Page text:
I can’t really talk about what scenes I am involved with in the movie because it’s quite under wraps but I had to work a lot with CGI and I think that working with that, you have to work with your imagination quite a lot, whether it’s a creature or whether it’s part of the set, it is lovely because it means you have more to work with. They build Paris and New York at Leavesden in Watford so I think actually all of this is really encompassing to be on the set. I can’t give much information about the scenes I’m in, but I think working on set and experiencing that was amazing.
You appear to work closely with Dumbledore actor Jude Law – what was it like meeting him and the rest of the cast for the first time?
Jude Law was lovely to work with. As soon as he walked on set the atmosphere completely changed and he was so encouraging and lovely. You think that an actor like that, when they walk on set, you would feel kind of intimidated but because the character he’s playing is Dumbledore, who is just so welcoming and so caring, I think that comes across and it makes you feel comfortable as an actor as well. It’s like that support of a teacher and as a friend of Newt’s in the future, you feel that from Jude and he is an incredible actor, he really does portray Dumbledore in this incredible sort of grandeur and it was lovely to work with him. I was very excited as when I first read the script I wasn’t sure whether I was going to work with Jude or whether it was going to be another actor playing Dumbledore, but working with him was incredible.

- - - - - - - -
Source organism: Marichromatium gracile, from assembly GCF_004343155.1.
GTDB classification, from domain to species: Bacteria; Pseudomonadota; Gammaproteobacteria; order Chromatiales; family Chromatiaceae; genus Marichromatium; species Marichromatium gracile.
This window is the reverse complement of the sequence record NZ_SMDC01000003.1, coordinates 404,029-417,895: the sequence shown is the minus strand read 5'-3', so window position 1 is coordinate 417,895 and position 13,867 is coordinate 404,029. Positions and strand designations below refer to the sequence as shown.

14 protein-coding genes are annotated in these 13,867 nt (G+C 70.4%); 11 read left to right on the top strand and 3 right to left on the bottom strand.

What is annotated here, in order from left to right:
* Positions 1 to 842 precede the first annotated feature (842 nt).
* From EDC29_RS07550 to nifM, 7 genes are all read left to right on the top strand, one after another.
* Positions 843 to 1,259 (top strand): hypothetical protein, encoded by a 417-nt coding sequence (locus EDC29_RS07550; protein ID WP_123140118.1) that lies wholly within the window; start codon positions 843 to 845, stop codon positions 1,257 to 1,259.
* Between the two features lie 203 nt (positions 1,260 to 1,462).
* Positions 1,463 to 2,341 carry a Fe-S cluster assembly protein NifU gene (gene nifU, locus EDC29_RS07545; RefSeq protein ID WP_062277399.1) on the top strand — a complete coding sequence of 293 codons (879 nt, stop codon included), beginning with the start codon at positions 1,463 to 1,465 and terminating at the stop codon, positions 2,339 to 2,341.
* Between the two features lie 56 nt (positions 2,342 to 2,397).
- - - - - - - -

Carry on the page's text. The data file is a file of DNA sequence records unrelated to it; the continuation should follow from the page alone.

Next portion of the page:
Was there anything about your time on set that you enjoyed the most?
I think probably meeting Eddie on set was one of the highlights for me because being able to talk to him and sit in his trailer and experience a day almost ‘in his life’, I think that was surreal, he’s always inspired me as an actor and to meet him and to understand his process was incredible.
Have you seen the finished production and what was it like seeing yourself involved in the movie?
Yes, I watched the film yesterday for the first time and it was crazy seeing myself, I could feel my heart rate going up quite a lot because it’s strange seeing yourself in that. I judge myself a lot so I think you have to try and not be too critical on your performance and it was slightly uncomfortable but also lovely to see the finished piece as well. It’s a really amazing film, I really enjoyed it as well as it being quite nerve racking to see yourself!
Why do you think the Fantastic Beasts franchise appeals to a wide audience?
I think everyone can relate to it. I think the childlike nature of the universe parallels against this kind of real life experience of people and it becomes like a parallel universe alongside our world so we can explore the quite politically taxing scenes but it can be used as imagery to suggest a wider point. I think Fantastic Beasts is largely encompassing the theme of how people can choose good or evil, so it’s like the beast can represent someone who has the choice to do good or bad and I think that’s quite simple in itself. That can be interpreted very easily by a child but I think underneath that is this huge moral that can teach adults lessons as much as it can teach kids lessons. It doesn’t seem childlike, especially this movie, it gets very dark and it has some underlying darker themes and parallels to the world we’re living in now. It’s set during World War II so I think the parallels to our real world makes it accessible for all ages and just brings it closer to home.
Fantastic Beasts: The Crimes of Grindelwald is released in cinemas today worldwide through Warner Bros. Pictures.